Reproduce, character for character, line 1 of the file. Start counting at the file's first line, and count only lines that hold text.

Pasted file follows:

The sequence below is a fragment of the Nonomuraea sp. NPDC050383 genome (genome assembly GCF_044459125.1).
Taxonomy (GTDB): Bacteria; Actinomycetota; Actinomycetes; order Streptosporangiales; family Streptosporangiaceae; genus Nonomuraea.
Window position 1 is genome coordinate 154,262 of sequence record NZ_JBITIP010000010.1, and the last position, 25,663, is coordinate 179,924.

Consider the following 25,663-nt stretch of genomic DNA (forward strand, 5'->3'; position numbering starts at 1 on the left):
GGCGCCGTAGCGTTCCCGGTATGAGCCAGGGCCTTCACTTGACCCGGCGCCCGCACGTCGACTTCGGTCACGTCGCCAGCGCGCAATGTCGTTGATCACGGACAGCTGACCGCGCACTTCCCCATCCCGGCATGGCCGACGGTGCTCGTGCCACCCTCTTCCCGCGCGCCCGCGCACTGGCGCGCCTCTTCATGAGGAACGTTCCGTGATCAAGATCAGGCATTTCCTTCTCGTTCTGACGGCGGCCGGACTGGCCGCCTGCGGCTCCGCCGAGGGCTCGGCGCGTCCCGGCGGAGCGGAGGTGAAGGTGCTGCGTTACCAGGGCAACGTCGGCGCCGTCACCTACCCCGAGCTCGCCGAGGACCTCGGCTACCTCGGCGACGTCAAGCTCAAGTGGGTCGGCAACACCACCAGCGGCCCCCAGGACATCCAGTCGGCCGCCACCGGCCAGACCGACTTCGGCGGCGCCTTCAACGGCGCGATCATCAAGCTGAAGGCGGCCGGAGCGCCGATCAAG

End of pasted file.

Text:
The sequence below is a fragment of the Nonomuraea sp. NPDC050383 genome (genome assembly GCF_044459125.1).